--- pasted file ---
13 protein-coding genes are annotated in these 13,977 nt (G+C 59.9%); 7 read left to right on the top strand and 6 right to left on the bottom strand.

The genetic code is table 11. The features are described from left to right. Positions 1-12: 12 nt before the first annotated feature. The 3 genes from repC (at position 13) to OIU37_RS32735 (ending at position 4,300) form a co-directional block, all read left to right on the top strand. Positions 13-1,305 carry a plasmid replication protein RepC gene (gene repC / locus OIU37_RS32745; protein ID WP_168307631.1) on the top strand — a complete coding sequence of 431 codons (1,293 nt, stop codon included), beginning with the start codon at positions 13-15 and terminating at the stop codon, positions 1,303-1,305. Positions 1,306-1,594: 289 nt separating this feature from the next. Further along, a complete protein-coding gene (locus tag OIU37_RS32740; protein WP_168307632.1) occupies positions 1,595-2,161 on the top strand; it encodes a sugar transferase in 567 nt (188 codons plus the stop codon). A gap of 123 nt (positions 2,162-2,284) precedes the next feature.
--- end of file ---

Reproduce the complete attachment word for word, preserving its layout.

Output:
13 protein-coding genes are annotated in these 13,977 nt (G+C 59.9%); 7 read left to right on the top strand and 6 right to left on the bottom strand.

The genetic code is table 11. The features are described from left to right. Positions 1-12: 12 nt before the first annotated feature. The 3 genes from repC (at position 13) to OIU37_RS32735 (ending at position 4,300) form a co-directional block, all read left to right on the top strand. Positions 13-1,305 carry a plasmid replication protein RepC gene (gene repC / locus OIU37_RS32745; protein ID WP_168307631.1) on the top strand — a complete coding sequence of 431 codons (1,293 nt, stop codon included), beginning with the start codon at positions 13-15 and terminating at the stop codon, positions 1,303-1,305. Positions 1,306-1,594: 289 nt separating this feature from the next. Further along, a complete protein-coding gene (locus tag OIU37_RS32740; protein WP_168307632.1) occupies positions 1,595-2,161 on the top strand; it encodes a sugar transferase in 567 nt (188 codons plus the stop codon). A gap of 123 nt (positions 2,162-2,284) precedes the next feature.